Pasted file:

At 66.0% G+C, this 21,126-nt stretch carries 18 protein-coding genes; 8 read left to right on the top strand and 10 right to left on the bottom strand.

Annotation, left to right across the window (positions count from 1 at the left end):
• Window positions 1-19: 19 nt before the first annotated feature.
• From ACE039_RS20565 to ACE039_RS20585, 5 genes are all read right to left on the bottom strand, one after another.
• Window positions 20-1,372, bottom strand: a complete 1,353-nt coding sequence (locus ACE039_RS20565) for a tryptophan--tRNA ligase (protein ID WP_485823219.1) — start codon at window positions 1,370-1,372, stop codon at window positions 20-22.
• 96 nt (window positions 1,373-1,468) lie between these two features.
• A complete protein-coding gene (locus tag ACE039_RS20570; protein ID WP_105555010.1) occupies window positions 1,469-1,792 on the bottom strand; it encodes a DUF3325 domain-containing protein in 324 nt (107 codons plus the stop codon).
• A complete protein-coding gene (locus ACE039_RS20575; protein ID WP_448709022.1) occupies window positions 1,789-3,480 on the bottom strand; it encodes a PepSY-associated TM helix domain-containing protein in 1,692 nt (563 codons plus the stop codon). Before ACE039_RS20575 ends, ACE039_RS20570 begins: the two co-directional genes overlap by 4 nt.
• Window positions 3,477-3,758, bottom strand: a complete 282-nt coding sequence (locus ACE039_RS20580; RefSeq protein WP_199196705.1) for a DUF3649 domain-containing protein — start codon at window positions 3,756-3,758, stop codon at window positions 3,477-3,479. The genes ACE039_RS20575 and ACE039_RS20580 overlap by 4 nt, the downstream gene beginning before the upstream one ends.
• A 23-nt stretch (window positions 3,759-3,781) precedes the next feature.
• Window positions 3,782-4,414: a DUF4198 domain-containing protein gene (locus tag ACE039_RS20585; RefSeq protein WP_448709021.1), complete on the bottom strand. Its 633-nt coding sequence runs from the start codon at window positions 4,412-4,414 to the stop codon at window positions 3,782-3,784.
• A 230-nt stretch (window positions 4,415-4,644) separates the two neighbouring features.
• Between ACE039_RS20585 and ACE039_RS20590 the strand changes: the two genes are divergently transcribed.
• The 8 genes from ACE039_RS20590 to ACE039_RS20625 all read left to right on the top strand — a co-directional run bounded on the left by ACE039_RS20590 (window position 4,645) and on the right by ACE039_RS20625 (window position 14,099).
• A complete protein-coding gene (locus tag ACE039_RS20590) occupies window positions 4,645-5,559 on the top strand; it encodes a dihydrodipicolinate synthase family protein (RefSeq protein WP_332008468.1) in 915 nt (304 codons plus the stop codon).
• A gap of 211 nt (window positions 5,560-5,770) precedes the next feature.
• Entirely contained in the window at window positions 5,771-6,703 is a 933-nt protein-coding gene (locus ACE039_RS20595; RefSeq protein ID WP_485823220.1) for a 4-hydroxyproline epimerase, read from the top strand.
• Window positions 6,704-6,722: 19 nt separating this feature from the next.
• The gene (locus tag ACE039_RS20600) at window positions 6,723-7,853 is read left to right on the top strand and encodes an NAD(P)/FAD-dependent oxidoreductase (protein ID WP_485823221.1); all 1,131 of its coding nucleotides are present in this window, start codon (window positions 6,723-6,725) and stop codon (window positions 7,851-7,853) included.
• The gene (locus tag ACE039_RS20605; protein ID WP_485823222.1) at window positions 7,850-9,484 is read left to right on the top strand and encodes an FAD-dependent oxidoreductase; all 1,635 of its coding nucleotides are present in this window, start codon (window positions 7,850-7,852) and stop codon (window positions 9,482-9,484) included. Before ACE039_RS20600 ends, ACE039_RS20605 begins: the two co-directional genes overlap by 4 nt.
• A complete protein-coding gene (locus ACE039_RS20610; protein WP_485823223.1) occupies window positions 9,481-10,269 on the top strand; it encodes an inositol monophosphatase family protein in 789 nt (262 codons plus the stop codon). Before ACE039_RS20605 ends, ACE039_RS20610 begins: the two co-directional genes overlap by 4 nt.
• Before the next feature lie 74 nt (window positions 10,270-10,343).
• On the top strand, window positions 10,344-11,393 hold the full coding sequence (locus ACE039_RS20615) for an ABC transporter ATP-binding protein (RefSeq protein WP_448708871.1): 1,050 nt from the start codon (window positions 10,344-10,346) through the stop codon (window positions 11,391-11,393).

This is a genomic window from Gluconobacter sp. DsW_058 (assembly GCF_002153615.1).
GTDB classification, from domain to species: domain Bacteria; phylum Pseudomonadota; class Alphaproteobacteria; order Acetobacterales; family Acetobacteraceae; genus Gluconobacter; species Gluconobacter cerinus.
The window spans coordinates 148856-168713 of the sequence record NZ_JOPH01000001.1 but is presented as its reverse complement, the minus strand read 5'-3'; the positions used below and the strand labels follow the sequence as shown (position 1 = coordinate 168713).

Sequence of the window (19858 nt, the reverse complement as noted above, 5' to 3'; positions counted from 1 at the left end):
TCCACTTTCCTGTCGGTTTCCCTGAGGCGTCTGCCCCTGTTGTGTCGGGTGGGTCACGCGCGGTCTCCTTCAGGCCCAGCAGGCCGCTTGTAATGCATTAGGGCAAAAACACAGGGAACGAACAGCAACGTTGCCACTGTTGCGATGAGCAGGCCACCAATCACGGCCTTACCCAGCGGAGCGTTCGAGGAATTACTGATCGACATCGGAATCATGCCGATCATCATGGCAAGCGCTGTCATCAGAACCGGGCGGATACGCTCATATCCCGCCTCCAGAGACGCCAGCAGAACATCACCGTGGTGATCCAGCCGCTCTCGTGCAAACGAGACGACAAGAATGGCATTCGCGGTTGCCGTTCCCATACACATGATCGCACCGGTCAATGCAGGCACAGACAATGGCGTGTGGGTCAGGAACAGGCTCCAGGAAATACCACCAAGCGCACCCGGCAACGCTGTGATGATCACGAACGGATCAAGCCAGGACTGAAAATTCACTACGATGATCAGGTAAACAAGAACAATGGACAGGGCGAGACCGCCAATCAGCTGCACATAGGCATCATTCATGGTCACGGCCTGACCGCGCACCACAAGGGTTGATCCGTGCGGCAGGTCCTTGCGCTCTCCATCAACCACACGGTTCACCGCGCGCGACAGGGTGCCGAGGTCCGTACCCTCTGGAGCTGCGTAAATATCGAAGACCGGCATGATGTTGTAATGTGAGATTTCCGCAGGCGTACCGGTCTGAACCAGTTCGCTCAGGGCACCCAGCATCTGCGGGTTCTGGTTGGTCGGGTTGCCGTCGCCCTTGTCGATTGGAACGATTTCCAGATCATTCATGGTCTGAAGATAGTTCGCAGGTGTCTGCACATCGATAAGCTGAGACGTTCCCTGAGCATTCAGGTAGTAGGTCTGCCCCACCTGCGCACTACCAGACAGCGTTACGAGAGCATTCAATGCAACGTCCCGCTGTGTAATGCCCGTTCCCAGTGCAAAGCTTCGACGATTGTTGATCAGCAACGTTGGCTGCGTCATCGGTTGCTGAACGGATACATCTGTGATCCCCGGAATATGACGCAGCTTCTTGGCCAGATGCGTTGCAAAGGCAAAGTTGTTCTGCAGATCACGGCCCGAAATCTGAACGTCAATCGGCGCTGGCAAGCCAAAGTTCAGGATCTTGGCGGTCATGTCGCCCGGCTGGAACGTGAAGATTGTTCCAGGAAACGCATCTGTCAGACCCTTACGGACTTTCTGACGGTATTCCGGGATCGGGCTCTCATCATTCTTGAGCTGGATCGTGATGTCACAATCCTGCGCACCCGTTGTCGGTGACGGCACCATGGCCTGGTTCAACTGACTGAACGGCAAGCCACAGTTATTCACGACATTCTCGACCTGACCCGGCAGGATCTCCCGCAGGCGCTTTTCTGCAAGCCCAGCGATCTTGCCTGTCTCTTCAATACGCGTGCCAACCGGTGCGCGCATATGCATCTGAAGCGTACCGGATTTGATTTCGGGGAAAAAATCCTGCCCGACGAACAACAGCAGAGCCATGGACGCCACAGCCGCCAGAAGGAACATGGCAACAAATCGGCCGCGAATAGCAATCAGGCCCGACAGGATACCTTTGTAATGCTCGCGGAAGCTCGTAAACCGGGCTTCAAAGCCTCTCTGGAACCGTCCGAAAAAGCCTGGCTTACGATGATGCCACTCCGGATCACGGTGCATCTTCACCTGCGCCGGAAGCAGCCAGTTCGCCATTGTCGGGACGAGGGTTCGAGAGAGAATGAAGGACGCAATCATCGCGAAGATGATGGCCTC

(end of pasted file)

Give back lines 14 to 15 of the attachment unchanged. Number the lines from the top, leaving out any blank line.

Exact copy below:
• The 8 genes from ACE039_RS20590 to ACE039_RS20625 all read left to right on the top strand — a co-directional run bounded on the left by ACE039_RS20590 (window position 4,645) and on the right by ACE039_RS20625 (window position 14,099).
• A complete protein-coding gene (locus tag ACE039_RS20590) occupies window positions 4,645-5,559 on the top strand; it encodes a dihydrodipicolinate synthase family protein (RefSeq protein WP_332008468.1) in 915 nt (304 codons plus the stop codon).